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I looked up the phrase "hit home" in the Oxford, Cambridge dictionary, and Webster online dictionaries but I didn't find anything that can help me to understand what this phrase "hit home" means in this context. Could you please help me?

This is a LONG answer — the question hits home on a classic example of the English language’s tendency for exceptions. It causes lots of confusion even for native speakers.

Here is the link to Quora where this phrase comes from

Also, What does the writer mean by e "a classic example of the English language’s tendency for exceptions"?

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"Hit home" or "hit home on" is an idiom. Its original or basic meaning is "to strike the intended target" as of an arrow or other projectile. But it is used in several metaphoric senses. "His words hit home" means that the words had a significant effect on the listener, that the listener took them to heart. It may imply that this was the intended effect, but it need not.

In the given example:

... the question hit home on a classic example of the English language’s tendency for exceptions.

"hit home" mans that the question in a sense "landed on" the example (which no doubt the text goes on to explain). That is, that one cannot answer the question without exploring the example of an exception, because that example is central to the question.

In this instance, I think that 'hit home" is a less than optimal idiom to express the concept. But it is perfectly valid. I might have written:

... the question directly involves a classic example of the English language’s tendency for exceptions.


The OP asks: "What does the writer mean by "a classic example of the English language’s tendency for exceptions?"

English grammar is notorious for being more a collection of exception than a collection of rules. Few absolute rules exist for English usage to which some exception cannot be found. This is partly due to the changes from Old English to Middle English, and then from Middle to Modern English, which were not made with complete consistency. It is partly due to the tendency of English to appropriate vocabulary, sometimes with accompanying grammatical patterns, from other languages. It is partly due to people who have invented and popularized a number of "rules" for English which are nothing of the sort; which do not and never did reflect actual English usage. (Some of these were based on the assumption that the rules of Latin grammar must also apply to English.) And partly it is just the way English usage has developed.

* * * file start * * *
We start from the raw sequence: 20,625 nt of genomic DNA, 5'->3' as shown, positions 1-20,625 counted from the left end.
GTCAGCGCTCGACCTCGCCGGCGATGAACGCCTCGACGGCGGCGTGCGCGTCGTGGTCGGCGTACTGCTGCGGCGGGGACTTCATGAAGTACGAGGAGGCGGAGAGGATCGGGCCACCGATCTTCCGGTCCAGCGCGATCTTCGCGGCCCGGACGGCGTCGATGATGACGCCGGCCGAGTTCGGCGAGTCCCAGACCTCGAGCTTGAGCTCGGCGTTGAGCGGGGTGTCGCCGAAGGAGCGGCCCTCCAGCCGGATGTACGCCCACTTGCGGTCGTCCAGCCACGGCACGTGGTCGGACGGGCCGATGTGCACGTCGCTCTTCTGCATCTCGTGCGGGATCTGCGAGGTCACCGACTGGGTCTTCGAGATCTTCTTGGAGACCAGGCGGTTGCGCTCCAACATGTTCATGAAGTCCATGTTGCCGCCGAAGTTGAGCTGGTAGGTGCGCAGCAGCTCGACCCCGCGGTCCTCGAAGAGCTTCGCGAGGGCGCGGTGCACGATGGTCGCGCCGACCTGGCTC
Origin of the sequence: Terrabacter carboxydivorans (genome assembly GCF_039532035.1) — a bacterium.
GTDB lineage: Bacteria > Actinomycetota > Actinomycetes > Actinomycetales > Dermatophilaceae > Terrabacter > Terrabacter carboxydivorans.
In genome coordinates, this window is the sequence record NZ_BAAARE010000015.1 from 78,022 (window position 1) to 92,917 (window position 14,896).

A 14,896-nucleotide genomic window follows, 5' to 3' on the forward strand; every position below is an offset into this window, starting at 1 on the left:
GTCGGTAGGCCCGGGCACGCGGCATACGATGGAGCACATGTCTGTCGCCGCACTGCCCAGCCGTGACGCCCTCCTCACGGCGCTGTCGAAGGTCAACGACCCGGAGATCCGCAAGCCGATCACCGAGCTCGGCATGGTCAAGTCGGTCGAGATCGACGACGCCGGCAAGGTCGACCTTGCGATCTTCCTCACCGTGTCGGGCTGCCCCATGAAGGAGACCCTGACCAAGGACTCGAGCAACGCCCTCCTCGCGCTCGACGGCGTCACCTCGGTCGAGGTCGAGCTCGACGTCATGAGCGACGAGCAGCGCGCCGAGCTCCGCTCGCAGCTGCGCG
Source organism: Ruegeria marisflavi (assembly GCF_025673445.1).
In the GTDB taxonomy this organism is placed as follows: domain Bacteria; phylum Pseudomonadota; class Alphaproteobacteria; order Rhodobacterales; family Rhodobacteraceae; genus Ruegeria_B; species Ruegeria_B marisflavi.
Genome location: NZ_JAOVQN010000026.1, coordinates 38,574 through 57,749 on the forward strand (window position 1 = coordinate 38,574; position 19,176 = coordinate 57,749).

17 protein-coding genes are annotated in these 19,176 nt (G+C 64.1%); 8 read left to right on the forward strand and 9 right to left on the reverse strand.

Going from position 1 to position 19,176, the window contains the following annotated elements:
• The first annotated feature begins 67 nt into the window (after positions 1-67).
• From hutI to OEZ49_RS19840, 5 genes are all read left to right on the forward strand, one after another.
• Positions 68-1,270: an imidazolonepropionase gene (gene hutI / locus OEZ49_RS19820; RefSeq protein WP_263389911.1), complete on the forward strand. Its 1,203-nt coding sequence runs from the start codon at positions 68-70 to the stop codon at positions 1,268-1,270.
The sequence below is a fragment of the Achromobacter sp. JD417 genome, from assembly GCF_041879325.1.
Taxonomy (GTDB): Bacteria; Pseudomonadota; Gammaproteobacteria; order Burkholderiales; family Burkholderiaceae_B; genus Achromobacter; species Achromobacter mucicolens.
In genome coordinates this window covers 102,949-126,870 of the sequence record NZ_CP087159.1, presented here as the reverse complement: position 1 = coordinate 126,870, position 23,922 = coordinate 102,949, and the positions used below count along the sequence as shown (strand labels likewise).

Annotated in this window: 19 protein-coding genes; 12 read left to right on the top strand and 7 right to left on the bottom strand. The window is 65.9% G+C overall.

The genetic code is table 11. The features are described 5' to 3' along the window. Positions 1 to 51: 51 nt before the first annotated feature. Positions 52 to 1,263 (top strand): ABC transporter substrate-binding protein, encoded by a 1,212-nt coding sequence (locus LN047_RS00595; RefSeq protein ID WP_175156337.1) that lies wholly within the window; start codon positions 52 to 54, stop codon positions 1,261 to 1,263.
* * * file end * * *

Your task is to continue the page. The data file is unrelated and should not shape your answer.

The quoted expression is referring to this tendency. "tendency for exceptions" might better have been expressed as "tendency to generate exceptions" o0r perhaps as "profusion of exceptions". But then Quora answers are often composed on-the-fly, and may not consist of well-polished prose. (Speaking as one who has posted a good many Quora answers.)

In short "a classic example of the English language’s tendency for exceptions?" means simply a classic example, like many others, of an exception to the widely known rules of English Grammar and usage.

  • I wish that whoever thinks this answer is incorrect or unhelpful would say why? I might be able to improve it, and others might learn something. silently downvoting helps no one. – David Siegel Jun 4 at 20:32
  • What does the writer mean by this sentence "a classic example of the English language’s tendency for exceptions"? – Saymyname Jun 6 at 15:23
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    @Saymyname I have copied this comment into the question, and edited my answer to respond to it. In future, please either add such additional questions to the original question, or even better, ask them as new separate but related (and linked) questions. – David Siegel Jun 6 at 16:17
  • Thank you a lot for your great efforts. You are really so helpful. – Saymyname Jun 6 at 20:23
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If something "hits home" means that it is something close to your heart, or that it caused an emotional reaction.

You may feel empathy, you may feel sad, you may relate to it...

For instance, if my dog recently died and I watched the film "Marley and Me" about a family dog who ends up dying, I would be upset and say "that movie really hit home."

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    The reaction need not be emotional, although it often is. A purely intellectual reaction where an argument makes its point vividly cn also be said to hit home. – David Siegel Jun 4 at 20:35

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